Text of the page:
[Beowulf] Estimating cluster power consumption

Robert G. Brown rgb at phy.duke.edu
Thu Dec 15 08:55:20 PST 2005

On Thu, 15 Dec 2005, Douglas Eadline wrote:

> Here is a data point:
> The Value Cluster (http://www.clustermonkey.net//content/view/41/33/) is
> eight Sempron 2500 processors. The head node has 512 MByte of RAM, 64MB
> AGP Video card, a DVD/CD Reader/Burner, 160 GBytes of RAID 1 storage, two
> FastE links, and one GigE link. The seven worker nodes have 256 MBytes of
> RAM, a FastE link, and a GigE link and no hard drive.
> Using a Kill-A-Watt I measured between 650-675 Watts running under load.
> A Kill-A-Watt device is a great investment when doing something like this
> so you don't end up building a Kill-A-Self cluster.
> And, BTW, I use Wake-on-Lan to power up the worker nodes when I need to
> use the cluster. That way I don't Kill-My-Wallet with eight nodes running
> 24x7.

Good point.  I forgot to mention in my little treatise on the subject
that electrical costs are typically $0.60 to $1.00 per watt per year, so
when you cost out that 16 node (1000+ watt) cluster don't forget to
budge the well over $600 a year it will cost to feed it AND COOL IT.
Remember, it will be like having a KW+ space heater in the room it lives
in.  Sure, Canada may get cold in the winter (so you can reuse the
heat), but in the summer you'll need to run the AC 24x7 if you run the
cluster 24x7 EVEN if it is cool to nice outside.

This is what limits my home cluster to no more than 10 nodes, not
electrical capacity.  I'm probably paying close to $50 or $60 per month
as it is.


> --
> Doug
>> Hi all. I'm trying to track down some threads from
>> this group that date back to the fall of 2003 (Sept -
>> Nov). These don't seem to be in the Beowulf mailing
>> list archive. In particular, I read in Jeff Layton's
>> "Cluster Environments" article
>> (http://www.clustermonkey.net//content/view/40/32/)
>> that some cluster power considerations were discussed
>> in these threads.
>> Alternatively, if someone here has some insights and
>> can spare a few moments, I have a few questions.
>> First I should say that I just have a little
>> experimental cluster (5 nodes including master) right
>> now, but have an opportunity to more than double this
>> size very cheaply. The compute nodes are a mixture of
>> 366 - 450 Mhz boxes, 128 - 256 Mb ram. Currently they
>> have hard drives, but I'm seriously considering going
>> diskless (for the learning experience, amoung other
>> things). Also, the compute nodes are just boxes (no
>> monitor, keyboard, or mouse). The master node has an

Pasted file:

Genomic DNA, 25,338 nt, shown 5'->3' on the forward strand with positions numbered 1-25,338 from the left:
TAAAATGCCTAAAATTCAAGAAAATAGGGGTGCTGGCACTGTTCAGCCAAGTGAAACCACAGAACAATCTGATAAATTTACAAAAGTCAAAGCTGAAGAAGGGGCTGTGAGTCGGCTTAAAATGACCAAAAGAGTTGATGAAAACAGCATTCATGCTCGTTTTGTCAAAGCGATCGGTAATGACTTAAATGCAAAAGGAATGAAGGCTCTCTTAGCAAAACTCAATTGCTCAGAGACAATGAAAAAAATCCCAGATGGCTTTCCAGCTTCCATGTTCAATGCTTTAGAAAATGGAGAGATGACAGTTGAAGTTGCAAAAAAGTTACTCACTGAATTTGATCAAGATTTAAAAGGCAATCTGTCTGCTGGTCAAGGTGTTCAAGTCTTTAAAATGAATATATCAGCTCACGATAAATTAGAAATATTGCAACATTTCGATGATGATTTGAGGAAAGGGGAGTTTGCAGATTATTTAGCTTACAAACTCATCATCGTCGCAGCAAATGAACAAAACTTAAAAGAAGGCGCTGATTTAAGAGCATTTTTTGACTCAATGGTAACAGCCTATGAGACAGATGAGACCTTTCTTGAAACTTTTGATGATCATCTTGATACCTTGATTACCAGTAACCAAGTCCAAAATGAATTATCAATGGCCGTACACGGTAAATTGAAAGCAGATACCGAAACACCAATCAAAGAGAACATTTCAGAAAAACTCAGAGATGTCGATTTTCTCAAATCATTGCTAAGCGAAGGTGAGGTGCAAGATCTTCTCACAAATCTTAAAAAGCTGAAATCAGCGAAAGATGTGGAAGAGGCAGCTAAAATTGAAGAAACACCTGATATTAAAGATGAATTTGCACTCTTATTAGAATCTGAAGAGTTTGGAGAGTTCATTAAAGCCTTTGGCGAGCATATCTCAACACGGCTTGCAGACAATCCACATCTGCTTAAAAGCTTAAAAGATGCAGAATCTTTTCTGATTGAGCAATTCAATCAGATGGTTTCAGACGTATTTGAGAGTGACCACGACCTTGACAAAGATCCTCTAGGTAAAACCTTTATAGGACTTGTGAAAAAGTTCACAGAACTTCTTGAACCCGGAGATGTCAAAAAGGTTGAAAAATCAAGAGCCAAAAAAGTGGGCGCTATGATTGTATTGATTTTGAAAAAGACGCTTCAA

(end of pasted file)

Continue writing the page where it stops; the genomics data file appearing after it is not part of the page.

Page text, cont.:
>> 1800 AMD cpu, 512 ram, and 60 Gb hard drive. I'll be
>> mainly using the cluster for number crunching
>> experiments (primality testing, various integer
>> factorisation implemetations, etc). A typical cluster
>> run could last anywhere from a day to several weeks
>> (possibly months?).
>> My house, which contains my cluster room, is rather
>> old. Looking at my breaker panel, it looks like my
>> cluster room shares a 15 amp breaker with an adjoining
>> room (sad, I know).
>> Questions
>> 1) About how many of the above mentioned nodes would I
>> be able to safely run?
>> 2) Is there any chance of a fire hazzard if the
>> breaker is overloaded or will the breaker just trip?
>> 3) How does one estimate how many nodes they can
>> safely run?
>> 4) Would running the cluster diskless help much with
>> power consumption? What about no CD and floppy drive?
>> 5) How much juice should be flowing to the room to run
>> a cluster of 16 such nodes?
>> 6) What's the least expensive way of getting more
>> electricity to the room? I can't do it myself (at
>> least I think I can't). Which is the more desirable --
>> increasing the existing breaker amperage (if possible)
>> or getting a second breaker box (or replacing the
>> existing box with a bigger and better box)? The house
>> has copper wiring in the basement, which may affect
>> the cost (I also live in Canada too, eh!).
>> 7) What are some good references to answer such
>> questions? I'd even spend money on a book, if it were
>> recommended highly enough.
>> Thanks in advance
>> Rob
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Robert G. Brown	                       http://www.phy.duke.edu/~rgb/
Duke University Dept. of Physics, Box 90305
Durham, N.C. 27708-0305
Phone: 1-919-660-2567  Fax: 919-660-2525     email:rgb at phy.duke.edu

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